Rabbi Seth Goren, an alumnus of the Wexner Graduate Fellowship Program, is a project consultant with Hillel’s Meyerhoff Center for Jewish Learning in Washington, DC. He can be reached at firstname.lastname@example.org.
In at least one regard, Aaron had it easy: he knew exactly what to wear to work every day.
The details of Aaron’s wardrobe were very specific: a breastpiece, an ephod, a robe, a fringed tunic, a headdress, and a sash, with divinely ordained materials specified for each item of clothing. From the ornamented hem of his robe (bells and pomegranates) to the make-up of the headdress (pure gold), little is left to the imagination, giving this week’s Torah portion a remarkable similarity to the TV show Queer Eye for the Straight Guy.
With his office gear already set in stone, I can’t imagine that Aaron ever had to agonize over questions akin to those that potentially confront us every day, like whether his ensemble matched or if his ephod made him look fat. He certainly never showed up to dinner parties to discover that someone else was wearing the exact same outfit.
For the rest of us, things can be a little more complicated. Modern-day Jewish life doesn’t always come with the clearest instructions on how to dress. Certainly, each person has definite boundaries, whether narrower or wider, as to what not to wear; I can’t imagine that any of us would wear a swimsuit to a business meeting, or a kittel on a first date. But when we rule out the absurd, things can get murkier for some. Do we cover our heads or hair? When, and with what? Made out of what material, and what color? Double or single coverings? Do we wear tzitzit, and when do we let them all hang out? How long should our sleeves and skirts be, and how far in excess of the minimum do we go (or how close to the minimum do we dare?)
Jewish leadership itself can also come with its own set of sartorial demands. Given the specifics of his uniform, Aaron must have stood out as a man of importance, even among his fellow priests. Does the way we dress change when we take on additional responsibilities in the Jewish world? Does it demand a suit when everyone else is just wearing coat-and-tie? Should what we wear be fancier or plainer or pricier or more affordable than what’s worn by the rest of the community we seek to lead?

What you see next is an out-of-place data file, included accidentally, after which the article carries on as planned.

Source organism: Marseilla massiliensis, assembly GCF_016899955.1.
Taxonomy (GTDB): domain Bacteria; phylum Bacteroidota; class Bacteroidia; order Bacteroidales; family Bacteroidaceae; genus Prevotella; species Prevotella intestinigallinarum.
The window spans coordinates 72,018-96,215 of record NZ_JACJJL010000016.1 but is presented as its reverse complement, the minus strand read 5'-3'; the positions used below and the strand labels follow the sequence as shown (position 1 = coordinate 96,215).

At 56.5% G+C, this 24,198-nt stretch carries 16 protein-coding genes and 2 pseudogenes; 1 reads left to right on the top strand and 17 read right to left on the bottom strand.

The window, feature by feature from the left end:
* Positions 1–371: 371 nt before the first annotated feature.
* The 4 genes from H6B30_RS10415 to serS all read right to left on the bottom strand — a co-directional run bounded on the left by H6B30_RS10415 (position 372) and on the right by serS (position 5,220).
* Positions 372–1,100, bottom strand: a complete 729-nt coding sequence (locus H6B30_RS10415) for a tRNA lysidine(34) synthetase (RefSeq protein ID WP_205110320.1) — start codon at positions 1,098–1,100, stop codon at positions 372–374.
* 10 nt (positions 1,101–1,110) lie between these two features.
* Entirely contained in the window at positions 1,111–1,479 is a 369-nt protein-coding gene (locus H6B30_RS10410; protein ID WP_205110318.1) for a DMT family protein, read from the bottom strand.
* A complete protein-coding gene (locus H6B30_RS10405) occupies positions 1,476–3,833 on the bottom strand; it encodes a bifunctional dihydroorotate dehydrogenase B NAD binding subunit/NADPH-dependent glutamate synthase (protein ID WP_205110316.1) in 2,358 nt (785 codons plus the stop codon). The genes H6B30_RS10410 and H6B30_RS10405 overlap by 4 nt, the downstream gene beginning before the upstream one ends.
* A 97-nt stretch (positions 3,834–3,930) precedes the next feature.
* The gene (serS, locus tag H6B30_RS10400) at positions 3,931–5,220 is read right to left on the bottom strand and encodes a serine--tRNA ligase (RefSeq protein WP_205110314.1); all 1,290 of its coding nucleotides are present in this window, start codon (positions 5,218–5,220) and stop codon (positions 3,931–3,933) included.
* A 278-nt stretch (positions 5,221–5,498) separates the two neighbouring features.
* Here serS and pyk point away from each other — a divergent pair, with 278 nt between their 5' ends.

On top of this, whether we like it or not, particularlistically Jewish garb often marks us as representatives of the Jewish people, and de facto Jewish leaders, when moving through the surrounding secular world. When we dress Jewishly, every action, whether politely helping someone up the stairs or rudely pushing others out of the way, can become and be perceived as a Jewish action, reflecting on all of us. For this reason, there are far-ranging implications flowing from what we put on the morning, from top to toes.
As much as all this may leave me slightly envious of Aaron, I appreciate his legacy and the extent to which I can share in his capacity to lead with fashion. Aware of my attire’s effect, I have the opportunity to act with Jewish intentionality, both in how I dress or how I relate to others. Simply by donning a kippah and leaving the house, I can become a public Jew, with a deeper potential to inspire and influence those around me. I may not sport a pomegranate-hemmed blue robe like Aaron, but I can still make a statement because of what I wear.